Understanding Cascading in CSS

Cascading Style Sheets are the styling language of the web, use a simple syntax, but sometimes their simplicity can be deceitful if the writer is not aware of how the “Cascading” part of it works. The confusion might become greater by looking at the translated SLD, and wondering how all the SLD rules came to be from a much smaller set of CSS rules.

This document tries to clarify how cascading works, how it can be controlled in SLD translation, and for those that would prefer simpler, if more verbose, styles, shows how to turn cascading off for good.

CSS rules application

Given a certain feature, how are CSS rules applied to it? This is roughly the algorithm:

  • Locate all rules whose selector matches the current feature
  • Sort them by specificity, less specific to more specific
  • Have more specific rules add to and override properties set in less specific rules

As you can see, depending on the feature attributes a new rule is built by the above algorithm, mixing all the applicable rules for that feature.

The core of the algorithm allows to prepare rather succinct style sheets for otherwise very complex rule sets, by setting the common bits in less specific rules, and override them specifying the exceptions to the norm in more specific rules.

Understanding specificity

In web pages CSS specificity is setup as a tuple of four numbers called a,b,c,d:

  • a: set to 1 if the style is local to an element, that is, defined in the element style attribute
  • b: counts the number of ID attributes in the selector
  • c: count the number of other attributes and pseudo classes in the selector
  • d: count the number of element names or pseudo elements in the selector

a is more important than b, which is more important than c, and so on, so for example, if one rule has a=1 and then second has a=0, the first is more specific, regardless of what values have b, c and d.

Here are some examples from the CSS specification, from less specific to more specific:

*             {}  /* a=0 b=0 c=0 d=0 -> specificity = 0,0,0,0 */
li            {}  /* a=0 b=0 c=0 d=1 -> specificity = 0,0,0,1 */
li:first-line {}  /* a=0 b=0 c=0 d=2 -> specificity = 0,0,0,2 */
ul li         {}  /* a=0 b=0 c=0 d=2 -> specificity = 0,0,0,2 */
ul ol+li      {}  /* a=0 b=0 c=0 d=3 -> specificity = 0,0,0,3 */
h1 + *[rel=up]{}  /* a=0 b=0 c=1 d=1 -> specificity = 0,0,1,1 */
ul ol li.red  {}  /* a=0 b=0 c=1 d=3 -> specificity = 0,0,1,3 */
li.red.level  {}  /* a=0 b=0 c=2 d=1 -> specificity = 0,0,2,1 */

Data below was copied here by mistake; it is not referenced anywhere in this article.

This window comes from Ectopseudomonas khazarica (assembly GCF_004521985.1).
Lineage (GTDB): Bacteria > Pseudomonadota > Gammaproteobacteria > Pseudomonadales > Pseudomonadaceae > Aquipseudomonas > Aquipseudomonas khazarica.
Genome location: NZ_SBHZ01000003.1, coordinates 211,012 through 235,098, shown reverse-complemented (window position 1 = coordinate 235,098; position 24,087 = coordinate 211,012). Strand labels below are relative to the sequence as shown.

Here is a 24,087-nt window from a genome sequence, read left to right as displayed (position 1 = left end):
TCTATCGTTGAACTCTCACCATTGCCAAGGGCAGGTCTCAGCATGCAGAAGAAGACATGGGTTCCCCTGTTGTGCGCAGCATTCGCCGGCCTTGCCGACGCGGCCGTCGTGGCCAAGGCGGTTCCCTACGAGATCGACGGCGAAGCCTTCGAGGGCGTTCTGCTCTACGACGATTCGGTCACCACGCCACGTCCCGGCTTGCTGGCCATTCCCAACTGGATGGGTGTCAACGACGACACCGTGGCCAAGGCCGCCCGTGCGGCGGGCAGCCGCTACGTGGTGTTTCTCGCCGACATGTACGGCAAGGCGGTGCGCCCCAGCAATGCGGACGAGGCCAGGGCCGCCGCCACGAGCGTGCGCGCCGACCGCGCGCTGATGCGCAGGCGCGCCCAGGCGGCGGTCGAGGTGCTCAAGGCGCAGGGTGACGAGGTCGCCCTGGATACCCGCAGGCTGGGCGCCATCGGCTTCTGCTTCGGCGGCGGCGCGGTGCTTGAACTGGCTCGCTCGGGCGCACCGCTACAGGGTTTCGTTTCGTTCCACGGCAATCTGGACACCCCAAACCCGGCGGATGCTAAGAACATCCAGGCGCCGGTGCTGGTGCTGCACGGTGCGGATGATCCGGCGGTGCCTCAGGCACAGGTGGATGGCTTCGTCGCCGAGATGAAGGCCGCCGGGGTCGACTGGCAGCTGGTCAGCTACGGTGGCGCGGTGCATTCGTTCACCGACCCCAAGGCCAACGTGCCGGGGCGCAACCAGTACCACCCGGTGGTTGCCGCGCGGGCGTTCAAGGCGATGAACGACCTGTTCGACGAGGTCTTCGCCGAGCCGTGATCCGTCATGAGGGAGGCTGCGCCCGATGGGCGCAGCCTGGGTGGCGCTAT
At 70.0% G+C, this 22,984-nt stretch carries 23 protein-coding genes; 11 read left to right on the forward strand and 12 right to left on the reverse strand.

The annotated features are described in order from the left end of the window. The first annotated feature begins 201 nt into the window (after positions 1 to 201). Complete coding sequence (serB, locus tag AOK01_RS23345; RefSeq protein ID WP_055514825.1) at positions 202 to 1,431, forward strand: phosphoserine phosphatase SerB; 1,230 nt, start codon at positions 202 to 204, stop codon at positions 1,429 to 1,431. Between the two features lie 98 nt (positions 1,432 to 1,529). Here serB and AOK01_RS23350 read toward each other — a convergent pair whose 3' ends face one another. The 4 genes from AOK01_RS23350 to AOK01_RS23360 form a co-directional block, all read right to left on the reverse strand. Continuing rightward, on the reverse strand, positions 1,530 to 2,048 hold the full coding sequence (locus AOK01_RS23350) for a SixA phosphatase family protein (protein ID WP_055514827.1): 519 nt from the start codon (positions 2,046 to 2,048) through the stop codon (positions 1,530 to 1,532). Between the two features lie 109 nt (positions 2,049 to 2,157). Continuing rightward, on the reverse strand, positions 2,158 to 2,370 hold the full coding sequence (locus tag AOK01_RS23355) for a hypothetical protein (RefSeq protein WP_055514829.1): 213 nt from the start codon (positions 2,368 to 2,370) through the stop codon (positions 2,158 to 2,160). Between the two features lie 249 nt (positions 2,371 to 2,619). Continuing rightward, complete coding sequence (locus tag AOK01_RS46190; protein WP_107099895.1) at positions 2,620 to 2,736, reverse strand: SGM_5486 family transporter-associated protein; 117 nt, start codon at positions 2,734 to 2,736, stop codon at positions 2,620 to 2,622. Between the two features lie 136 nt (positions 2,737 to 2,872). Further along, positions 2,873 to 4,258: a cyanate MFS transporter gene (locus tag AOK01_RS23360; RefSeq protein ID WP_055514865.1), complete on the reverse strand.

#x34y         {}  /* a=0 b=1 c=0 d=0 -> specificity = 0,1,0,0 */
style="..."       /* a=1 b=0 c=0 d=0 -> specificity = 1,0,0,0 */

In cartographic CSS there are no HTML elements that could have a local style, so a is always zero. The others are calculated as follows:

  • b: number of feature ids in the rule
  • c: number of attributes in CQL filters and pseudo-classes (e.g., :mark) used in the selector
  • d: 1 if a typename is specified, 0 otherwise

Here are some examples, from less to more specific:

*                  {}  /* a=0 b=0 c=0 d=0 -> specificity = 0,0,0,0 */
topp:states        {}  /* a=0 b=0 c=0 d=1 -> specificity = 0,0,0,1 */
:mark              {}  /* a=0 b=0 c=1 d=0 -> specificity = 0,0,1,0 */
[a = 1 and b > 10] {}  /* a=0 b=0 c=1 d=0 -> specificity = 0,0,2,0 */
#states.1          {}  /* a=0 b=1 c=0 d=0 -> specificity = 0,1,0,0 */

In case two rules have the same specificity, the last one in the document wins.

Understanding CSS to SLD translation in cascading mode

As discussed above, CSS rule application can potentially generate a different rule for each feature, depending on its attributes and how they get matched by the various CSS selectors.

SLD on the other hand starts from the rules, and applies all of them, in turn, to each feature, painting each matching rule. The two evaluation modes are quite different, in order to turn CSS into SLD the translator has to generate every possible CSS rule combination, while making sure the generated SLD rules are mutually exclusive (CSS generated a single rule for a given feature in the end).

The combination of all rules is called a power set, and the exclusivity is guaranteed by negating the filters of all previously generated SLD rules and adding to the current one. As one might imagine, this would result in a lot of rules, with very complex filters.

The translator addresses the above concerns by applying a few basic strategies:

  • The generated filters are evaluated in memory, if the filter is found to be “impossible”, that is, something that could never match an exiting feature, the associated rule is not emitted (e.g., a = 1 and a = 2 or a = 1 and not(a = 1))